As much as the ham itself is the main attraction, the best part is always the ends, which get a concentrated sugary-sweet glaze. Since I associate ham with my Filipino in-laws, the glaze I made here was influenced by the sweet Filipino barbecue that I've become adept at making.
I started with the requisite soda—Coke in this instance—paired with an equal amount of brown sugar. I swapped out the orange I usually use in favor of pineapple, and scaled back or eliminated some of the more savory components of my Filipino barbecue marinade (namely onion, garlic, and oyster sauce). I kept in soy sauce for saltiness and apple cider vinegar for tang and let the mixture boil down until it was thick and syrupy.
I was looking to bring my ham to a final temperature of 120°F. To account for the cooking time still needed after glazing, I wanted to unwrap the meat when it reached around 100°F to get to the perfect final temp with a right glistening glaze in the end.
Once I unwrapped the ham, I brushed it liberally with the glaze and let it set for 15 minutes. Then I gave it a second brushing and let the ham continue to cook until it reached its final temperature, which took about another twenty minutes in the smoker.
Once I hit what I believed was the perfect temperature, I took that shiny chunk of butt off and let it rest for 15 minutes.
Unfortunately, even with all the precautions I took—low heat, foil, temperature checks—the first few slices of the ham were on the dry side. Once we plowed through those, though, that meat was as moist as can be, with the sweet-and-savory ham flavor that I find so intoxicating. The glaze paired beautifully, adding a crust that had a depth far beyond its sugary base and packing a ton of flavor into each small bite. This was just the beginning of what was a major ham eating holiday season last year—three more glorious hams entered my life after this one, making it one of the best endings of a year a man can have.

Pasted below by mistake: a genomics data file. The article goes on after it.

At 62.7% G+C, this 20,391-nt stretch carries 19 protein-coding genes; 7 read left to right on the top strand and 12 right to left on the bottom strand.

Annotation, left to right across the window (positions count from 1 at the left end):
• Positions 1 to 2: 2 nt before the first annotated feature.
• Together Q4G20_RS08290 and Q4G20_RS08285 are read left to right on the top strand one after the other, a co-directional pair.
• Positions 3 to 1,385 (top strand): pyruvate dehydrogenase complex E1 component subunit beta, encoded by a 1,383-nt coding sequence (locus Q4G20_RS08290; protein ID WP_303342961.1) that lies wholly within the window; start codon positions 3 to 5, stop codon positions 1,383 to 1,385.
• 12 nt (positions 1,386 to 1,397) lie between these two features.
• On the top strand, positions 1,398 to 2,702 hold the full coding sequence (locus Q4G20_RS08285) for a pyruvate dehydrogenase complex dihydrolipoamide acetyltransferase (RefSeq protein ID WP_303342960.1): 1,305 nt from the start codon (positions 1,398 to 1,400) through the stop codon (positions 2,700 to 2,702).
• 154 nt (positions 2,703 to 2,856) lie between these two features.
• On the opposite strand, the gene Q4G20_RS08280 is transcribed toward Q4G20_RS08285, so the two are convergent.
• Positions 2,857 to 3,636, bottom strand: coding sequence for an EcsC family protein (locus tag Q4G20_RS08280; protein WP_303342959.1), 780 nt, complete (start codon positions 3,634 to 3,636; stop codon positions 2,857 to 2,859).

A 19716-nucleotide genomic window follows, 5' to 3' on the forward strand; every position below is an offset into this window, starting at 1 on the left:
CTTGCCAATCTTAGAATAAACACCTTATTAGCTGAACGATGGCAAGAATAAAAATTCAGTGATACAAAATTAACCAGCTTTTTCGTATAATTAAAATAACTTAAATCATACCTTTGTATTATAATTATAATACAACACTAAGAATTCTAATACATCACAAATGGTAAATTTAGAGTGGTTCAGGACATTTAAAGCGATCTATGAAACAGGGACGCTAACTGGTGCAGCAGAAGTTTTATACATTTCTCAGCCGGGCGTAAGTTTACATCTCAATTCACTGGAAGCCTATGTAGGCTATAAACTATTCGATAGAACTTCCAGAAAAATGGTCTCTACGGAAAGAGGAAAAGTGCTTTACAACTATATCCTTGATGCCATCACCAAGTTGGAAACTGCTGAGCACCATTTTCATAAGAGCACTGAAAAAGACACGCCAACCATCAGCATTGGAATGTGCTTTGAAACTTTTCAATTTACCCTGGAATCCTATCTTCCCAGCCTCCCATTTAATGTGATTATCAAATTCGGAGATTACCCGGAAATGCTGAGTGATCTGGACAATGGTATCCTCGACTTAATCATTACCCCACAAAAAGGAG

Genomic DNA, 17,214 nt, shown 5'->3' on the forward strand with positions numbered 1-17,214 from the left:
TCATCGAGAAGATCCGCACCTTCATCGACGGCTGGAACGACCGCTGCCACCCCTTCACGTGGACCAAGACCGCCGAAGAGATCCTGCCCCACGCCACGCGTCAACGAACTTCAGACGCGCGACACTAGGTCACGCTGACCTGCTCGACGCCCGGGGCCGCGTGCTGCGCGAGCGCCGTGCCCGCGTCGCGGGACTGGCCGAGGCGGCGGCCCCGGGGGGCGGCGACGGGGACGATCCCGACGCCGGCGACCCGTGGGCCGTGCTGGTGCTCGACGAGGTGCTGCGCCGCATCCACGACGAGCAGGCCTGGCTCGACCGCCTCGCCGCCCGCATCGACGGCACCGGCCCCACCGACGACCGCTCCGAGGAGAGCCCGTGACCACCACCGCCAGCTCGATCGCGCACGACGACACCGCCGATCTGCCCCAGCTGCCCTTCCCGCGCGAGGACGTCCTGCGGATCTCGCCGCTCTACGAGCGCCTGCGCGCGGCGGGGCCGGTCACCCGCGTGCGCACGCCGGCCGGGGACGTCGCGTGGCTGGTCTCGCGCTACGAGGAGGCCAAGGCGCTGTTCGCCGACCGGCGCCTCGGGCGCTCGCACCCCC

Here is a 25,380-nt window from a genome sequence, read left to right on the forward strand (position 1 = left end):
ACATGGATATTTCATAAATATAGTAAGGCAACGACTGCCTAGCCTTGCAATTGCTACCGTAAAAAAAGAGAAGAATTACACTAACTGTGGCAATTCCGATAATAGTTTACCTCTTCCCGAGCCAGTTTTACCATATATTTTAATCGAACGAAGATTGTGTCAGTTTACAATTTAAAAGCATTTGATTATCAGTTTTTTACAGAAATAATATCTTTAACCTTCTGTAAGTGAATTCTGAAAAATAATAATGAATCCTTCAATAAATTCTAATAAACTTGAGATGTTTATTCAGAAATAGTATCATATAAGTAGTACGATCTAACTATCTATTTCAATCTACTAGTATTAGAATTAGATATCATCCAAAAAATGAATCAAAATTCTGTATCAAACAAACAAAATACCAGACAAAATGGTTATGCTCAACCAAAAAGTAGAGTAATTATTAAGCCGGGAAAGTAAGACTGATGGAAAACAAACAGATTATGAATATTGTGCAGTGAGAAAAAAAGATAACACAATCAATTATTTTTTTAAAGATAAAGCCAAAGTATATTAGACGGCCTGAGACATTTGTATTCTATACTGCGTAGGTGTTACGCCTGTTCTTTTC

Coke and Pineapple Glazed Ham
- Prep Time:
- 30 Minutes
- Cook Time:
- 2 Hours 30 Minutes
- Total Time:
- 3 Hours
- 12 to 16 servings
- For the Glaze
- 1 cup brown sugar
- 1 cup Coke
- 1 cup pineapple juice
- 1/2 cup ketchup
- 1/4 cup honey
- 2 tablespoon apple cider vinegar
- 1 tablespoon soy sauce
- 1 spiral sliced city ham, shank end, 6 to 8 pounds
- To make the glaze: Combine brown sugar, coke, pineapple juice, ketchup, honey, vinegar, and soy sauce in a medium sauce pan. Bring to a boil over medium-high heat, reduce to a simmer, and cook, stirring occasionally until thickened to a syrupy consistency, 20 to 30 minutes. Remove from heat and set aside.
- Fire up smoker or grill to 250°F. Wrap ham in heavy duty aluminum foil and place on smoked. Cover and cook until an instant read thermometer registers 100°F when inserted into thickest part of ham, about 2 hours.
- Unwrap ham and brush liberally with glaze. Cover and continue to cook for 15 minutes. Brush ham with glaze a second time, cover, and continue to cook until an instant read thermometer registers 120°F when inserted into thickest portion of ham, about 15 minutes more. Remove ham from smoker, let rest for 15 minutes, then serve.